For much of his career, astrophysicist Neil deGrasse Tyson has made it his mission to, as he puts it, "bring the universe down to earth."
As director of New York's Hayden Planetarium and one of the premiere science communicators of his time, Tyson has guided millions of people through the wonders of the universe, most recently as host of Cosmos: A Spacetime Odyssey, a reboot of Carl Sagan's 1980 PBS series.
Tyson will bring his insights to Fort Wayne Oct. 21st as part of IPFW's Omnibus Lecture series.
In the first episode of Tyson's Cosmos, he describes the first of several encounters he had with Sagan that he says helped shape his life as a scientist and a human being.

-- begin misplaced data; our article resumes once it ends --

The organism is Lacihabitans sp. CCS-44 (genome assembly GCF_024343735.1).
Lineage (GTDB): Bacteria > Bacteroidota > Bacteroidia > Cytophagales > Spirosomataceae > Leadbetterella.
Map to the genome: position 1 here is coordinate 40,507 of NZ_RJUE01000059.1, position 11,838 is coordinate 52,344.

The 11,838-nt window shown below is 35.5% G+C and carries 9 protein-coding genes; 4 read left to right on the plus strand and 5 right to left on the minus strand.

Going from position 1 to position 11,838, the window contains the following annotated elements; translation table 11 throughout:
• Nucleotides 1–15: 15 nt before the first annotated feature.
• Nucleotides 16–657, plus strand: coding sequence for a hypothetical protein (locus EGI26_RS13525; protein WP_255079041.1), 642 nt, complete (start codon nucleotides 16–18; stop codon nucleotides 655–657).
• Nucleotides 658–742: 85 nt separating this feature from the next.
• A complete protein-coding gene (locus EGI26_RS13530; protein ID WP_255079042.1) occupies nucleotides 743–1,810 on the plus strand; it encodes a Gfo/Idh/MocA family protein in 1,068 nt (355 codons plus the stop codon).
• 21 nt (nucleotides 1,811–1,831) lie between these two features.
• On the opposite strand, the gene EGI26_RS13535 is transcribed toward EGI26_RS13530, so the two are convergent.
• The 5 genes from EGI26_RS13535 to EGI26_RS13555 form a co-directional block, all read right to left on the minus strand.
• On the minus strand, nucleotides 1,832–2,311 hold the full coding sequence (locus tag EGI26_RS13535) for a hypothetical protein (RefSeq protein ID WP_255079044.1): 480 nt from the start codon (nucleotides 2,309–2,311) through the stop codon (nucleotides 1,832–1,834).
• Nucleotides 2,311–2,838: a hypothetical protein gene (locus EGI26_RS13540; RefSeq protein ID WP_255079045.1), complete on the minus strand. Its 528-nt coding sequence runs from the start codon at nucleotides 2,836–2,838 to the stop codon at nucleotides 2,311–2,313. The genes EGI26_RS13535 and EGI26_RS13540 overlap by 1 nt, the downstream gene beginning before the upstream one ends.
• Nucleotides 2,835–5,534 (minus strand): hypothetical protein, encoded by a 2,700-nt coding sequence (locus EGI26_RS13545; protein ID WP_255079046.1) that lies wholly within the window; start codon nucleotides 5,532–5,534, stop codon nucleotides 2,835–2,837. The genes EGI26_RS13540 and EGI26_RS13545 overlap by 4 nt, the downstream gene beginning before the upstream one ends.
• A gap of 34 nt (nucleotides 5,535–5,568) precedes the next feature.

Tyson was a bright high school student with a resume "dripping with the universe," and he was being recruited by Cornell University. School administrators had asked Sagan to write a letter encouraging Tyson to visit.
As he told WBOI's Sean Bueter in the second part of their interview, he couldn't believe this famous scientist would take the time to acknowledge someone like him. But according to Tyson, Sagan's willingness to reach out illustrates a key tenet of the scientific community: the passing of a torch from teachers to students, all of whom are seekers of truth.
This is part two of a two-part interview. Click here to listen to part one, which aired Monday.